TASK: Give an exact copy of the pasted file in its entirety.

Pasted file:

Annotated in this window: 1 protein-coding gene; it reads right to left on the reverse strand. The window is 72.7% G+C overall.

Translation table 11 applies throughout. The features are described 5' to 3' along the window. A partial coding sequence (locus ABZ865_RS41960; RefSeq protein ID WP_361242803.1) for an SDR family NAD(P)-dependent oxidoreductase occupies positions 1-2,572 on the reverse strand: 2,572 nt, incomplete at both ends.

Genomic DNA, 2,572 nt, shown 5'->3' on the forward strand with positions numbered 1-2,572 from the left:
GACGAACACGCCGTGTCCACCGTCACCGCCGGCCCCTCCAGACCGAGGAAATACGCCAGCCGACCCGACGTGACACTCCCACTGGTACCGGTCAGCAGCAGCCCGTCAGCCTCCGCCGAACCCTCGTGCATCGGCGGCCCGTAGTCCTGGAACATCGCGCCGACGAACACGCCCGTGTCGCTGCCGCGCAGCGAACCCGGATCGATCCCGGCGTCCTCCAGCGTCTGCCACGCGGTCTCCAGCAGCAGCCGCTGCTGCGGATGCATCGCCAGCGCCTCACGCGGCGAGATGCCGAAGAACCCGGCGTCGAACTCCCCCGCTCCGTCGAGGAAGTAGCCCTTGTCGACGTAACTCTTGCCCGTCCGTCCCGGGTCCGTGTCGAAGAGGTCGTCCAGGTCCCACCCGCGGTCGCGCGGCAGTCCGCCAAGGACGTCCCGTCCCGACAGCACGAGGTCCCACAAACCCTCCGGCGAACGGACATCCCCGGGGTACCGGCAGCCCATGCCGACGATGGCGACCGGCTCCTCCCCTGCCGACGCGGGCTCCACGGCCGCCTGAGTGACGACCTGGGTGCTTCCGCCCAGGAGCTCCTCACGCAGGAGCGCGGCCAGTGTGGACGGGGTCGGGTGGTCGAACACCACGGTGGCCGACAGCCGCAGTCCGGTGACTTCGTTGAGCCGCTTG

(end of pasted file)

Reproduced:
Annotated in this window: 1 protein-coding gene; it reads right to left on the reverse strand. The window is 72.7% G+C overall.

Translation table 11 applies throughout. The features are described 5' to 3' along the window. A partial coding sequence (locus ABZ865_RS41960; RefSeq protein ID WP_361242803.1) for an SDR family NAD(P)-dependent oxidoreductase occupies positions 1-2,572 on the reverse strand: 2,572 nt, incomplete at both ends.

Genomic DNA, 2,572 nt, shown 5'->3' on the forward strand with positions numbered 1-2,572 from the left:
GACGAACACGCCGTGTCCACCGTCACCGCCGGCCCCTCCAGACCGAGGAAATACGCCAGCCGACCCGACGTGACACTCCCACTGGTACCGGTCAGCAGCAGCCCGTCAGCCTCCGCCGAACCCTCGTGCATCGGCGGCCCGTAGTCCTGGAACATCGCGCCGACGAACACGCCCGTGTCGCTGCCGCGCAGCGAACCCGGATCGATCCCGGCGTCCTCCAGCGTCTGCCACGCGGTCTCCAGCAGCAGCCGCTGCTGCGGATGCATCGCCAGCGCCTCACGCGGCGAGATGCCGAAGAACCCGGCGTCGAACTCCCCCGCTCCGTCGAGGAAGTAGCCCTTGTCGACGTAACTCTTGCCCGTCCGTCCCGGGTCCGTGTCGAAGAGGTCGTCCAGGTCCCACCCGCGGTCGCGCGGCAGTCCGCCAAGGACGTCCCGTCCCGACAGCACGAGGTCCCACAAACCCTCCGGCGAACGGACATCCCCGGGGTACCGGCAGCCCATGCCGACGATGGCGACCGGCTCCTCCCCTGCCGACGCGGGCTCCACGGCCGCCTGAGTGACGACCTGGGTGCTTCCGCCCAGGAGCTCCTCACGCAGGAGCGCGGCCAGTGTGGACGGGGTCGGGTGGTCGAACACCACGGTGGCCGACAGCCGCAGTCCGGTGACTTCGTTGAGCCGCTTG